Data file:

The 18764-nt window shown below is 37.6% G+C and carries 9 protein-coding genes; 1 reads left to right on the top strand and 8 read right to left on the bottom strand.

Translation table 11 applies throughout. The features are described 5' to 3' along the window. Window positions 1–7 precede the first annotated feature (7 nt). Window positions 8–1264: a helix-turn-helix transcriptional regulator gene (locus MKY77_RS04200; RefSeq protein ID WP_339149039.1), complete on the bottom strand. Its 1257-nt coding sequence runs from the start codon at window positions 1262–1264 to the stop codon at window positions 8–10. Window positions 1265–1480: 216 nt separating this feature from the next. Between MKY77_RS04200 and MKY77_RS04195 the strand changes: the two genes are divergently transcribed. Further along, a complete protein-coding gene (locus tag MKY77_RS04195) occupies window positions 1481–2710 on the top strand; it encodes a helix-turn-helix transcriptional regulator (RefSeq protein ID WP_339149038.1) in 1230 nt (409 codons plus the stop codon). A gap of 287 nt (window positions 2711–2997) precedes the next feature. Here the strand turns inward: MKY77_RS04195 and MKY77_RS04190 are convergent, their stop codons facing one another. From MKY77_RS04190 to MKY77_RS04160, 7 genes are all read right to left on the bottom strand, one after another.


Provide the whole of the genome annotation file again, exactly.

The 18764-nt window shown below is 37.6% G+C and carries 9 protein-coding genes; 1 reads left to right on the top strand and 8 read right to left on the bottom strand.

Translation table 11 applies throughout. The features are described 5' to 3' along the window. Window positions 1–7 precede the first annotated feature (7 nt). Window positions 8–1264: a helix-turn-helix transcriptional regulator gene (locus MKY77_RS04200; RefSeq protein ID WP_339149039.1), complete on the bottom strand. Its 1257-nt coding sequence runs from the start codon at window positions 1262–1264 to the stop codon at window positions 8–10. Window positions 1265–1480: 216 nt separating this feature from the next. Between MKY77_RS04200 and MKY77_RS04195 the strand changes: the two genes are divergently transcribed. Further along, a complete protein-coding gene (locus tag MKY77_RS04195) occupies window positions 1481–2710 on the top strand; it encodes a helix-turn-helix transcriptional regulator (RefSeq protein ID WP_339149038.1) in 1230 nt (409 codons plus the stop codon). A gap of 287 nt (window positions 2711–2997) precedes the next feature. Here the strand turns inward: MKY77_RS04195 and MKY77_RS04190 are convergent, their stop codons facing one another. From MKY77_RS04190 to MKY77_RS04160, 7 genes are all read right to left on the bottom strand, one after another.